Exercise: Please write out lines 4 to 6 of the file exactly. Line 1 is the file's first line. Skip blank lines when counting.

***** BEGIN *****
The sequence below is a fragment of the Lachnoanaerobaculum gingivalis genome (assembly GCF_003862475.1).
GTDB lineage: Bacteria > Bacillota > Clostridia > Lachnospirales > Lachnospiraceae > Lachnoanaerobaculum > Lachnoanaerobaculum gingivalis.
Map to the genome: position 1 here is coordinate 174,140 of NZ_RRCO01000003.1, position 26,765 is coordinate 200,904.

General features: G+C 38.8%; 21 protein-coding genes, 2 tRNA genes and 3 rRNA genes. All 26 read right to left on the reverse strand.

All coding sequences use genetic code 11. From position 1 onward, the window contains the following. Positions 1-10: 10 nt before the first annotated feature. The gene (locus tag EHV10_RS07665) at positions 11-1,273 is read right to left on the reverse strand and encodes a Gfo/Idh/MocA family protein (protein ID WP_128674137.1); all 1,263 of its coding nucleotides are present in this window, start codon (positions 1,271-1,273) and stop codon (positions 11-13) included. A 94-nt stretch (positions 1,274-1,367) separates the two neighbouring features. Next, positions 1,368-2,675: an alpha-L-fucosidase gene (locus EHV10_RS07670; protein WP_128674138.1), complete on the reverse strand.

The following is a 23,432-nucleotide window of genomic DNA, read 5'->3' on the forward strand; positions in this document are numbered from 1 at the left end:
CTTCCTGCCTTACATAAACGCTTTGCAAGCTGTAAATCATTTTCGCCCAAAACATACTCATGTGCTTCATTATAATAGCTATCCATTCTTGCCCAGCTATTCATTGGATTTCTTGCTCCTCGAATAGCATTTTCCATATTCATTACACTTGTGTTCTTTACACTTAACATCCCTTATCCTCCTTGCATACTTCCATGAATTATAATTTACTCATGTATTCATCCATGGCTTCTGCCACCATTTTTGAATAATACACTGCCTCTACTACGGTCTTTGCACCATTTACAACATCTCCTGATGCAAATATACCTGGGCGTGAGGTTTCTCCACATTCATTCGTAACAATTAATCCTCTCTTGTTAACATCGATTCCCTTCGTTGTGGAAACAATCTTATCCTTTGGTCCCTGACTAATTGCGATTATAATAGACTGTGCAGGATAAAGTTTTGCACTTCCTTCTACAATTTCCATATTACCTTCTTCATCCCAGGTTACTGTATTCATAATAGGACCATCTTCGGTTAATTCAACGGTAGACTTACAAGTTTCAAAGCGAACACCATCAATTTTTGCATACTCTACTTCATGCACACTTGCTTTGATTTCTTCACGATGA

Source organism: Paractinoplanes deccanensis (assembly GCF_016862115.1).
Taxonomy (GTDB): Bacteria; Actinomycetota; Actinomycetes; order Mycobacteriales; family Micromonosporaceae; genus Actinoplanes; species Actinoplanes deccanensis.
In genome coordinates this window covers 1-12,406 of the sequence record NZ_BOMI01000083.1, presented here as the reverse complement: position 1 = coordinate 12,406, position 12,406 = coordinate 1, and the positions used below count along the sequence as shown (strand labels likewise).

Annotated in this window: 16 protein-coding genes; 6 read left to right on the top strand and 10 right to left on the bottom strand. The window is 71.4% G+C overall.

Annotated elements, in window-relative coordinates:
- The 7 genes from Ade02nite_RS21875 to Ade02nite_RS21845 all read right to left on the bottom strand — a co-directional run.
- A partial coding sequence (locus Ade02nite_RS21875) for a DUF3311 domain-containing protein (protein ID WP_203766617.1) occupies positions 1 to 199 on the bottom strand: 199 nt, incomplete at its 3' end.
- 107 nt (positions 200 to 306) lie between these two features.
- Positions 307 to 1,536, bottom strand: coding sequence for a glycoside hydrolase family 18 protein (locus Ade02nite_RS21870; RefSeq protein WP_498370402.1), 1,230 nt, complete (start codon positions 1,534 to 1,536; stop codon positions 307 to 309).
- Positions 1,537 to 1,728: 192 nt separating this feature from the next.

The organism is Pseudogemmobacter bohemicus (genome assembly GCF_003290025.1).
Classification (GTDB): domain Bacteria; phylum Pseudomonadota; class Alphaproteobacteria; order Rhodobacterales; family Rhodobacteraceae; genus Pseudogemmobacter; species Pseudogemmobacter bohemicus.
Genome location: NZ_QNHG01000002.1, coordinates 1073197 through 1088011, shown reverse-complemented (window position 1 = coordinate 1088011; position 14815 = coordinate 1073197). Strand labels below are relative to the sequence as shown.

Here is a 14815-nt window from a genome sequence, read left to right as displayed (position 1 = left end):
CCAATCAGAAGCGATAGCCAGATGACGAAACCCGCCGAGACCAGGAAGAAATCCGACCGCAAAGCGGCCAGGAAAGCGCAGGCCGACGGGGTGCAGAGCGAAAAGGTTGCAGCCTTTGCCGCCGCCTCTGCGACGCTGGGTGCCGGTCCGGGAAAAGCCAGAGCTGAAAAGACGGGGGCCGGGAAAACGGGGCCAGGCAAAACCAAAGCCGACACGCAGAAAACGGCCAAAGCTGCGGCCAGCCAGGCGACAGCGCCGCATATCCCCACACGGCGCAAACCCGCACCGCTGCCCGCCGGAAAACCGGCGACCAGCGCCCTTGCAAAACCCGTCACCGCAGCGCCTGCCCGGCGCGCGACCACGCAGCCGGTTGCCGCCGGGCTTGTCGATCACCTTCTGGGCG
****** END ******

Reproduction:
General features: G+C 38.8%; 21 protein-coding genes, 2 tRNA genes and 3 rRNA genes. All 26 read right to left on the reverse strand.

All coding sequences use genetic code 11. From position 1 onward, the window contains the following. Positions 1-10: 10 nt before the first annotated feature. The gene (locus tag EHV10_RS07665) at positions 11-1,273 is read right to left on the reverse strand and encodes a Gfo/Idh/MocA family protein (protein ID WP_128674137.1); all 1,263 of its coding nucleotides are present in this window, start codon (positions 1,271-1,273) and stop codon (positions 11-13) included. A 94-nt stretch (positions 1,274-1,367) separates the two neighbouring features. Next, positions 1,368-2,675: an alpha-L-fucosidase gene (locus EHV10_RS07670; protein WP_128674138.1), complete on the reverse strand.

The following is a 23,432-nucleotide window of genomic DNA, read 5'->3' on the forward strand; positions in this document are numbered from 1 at the left end: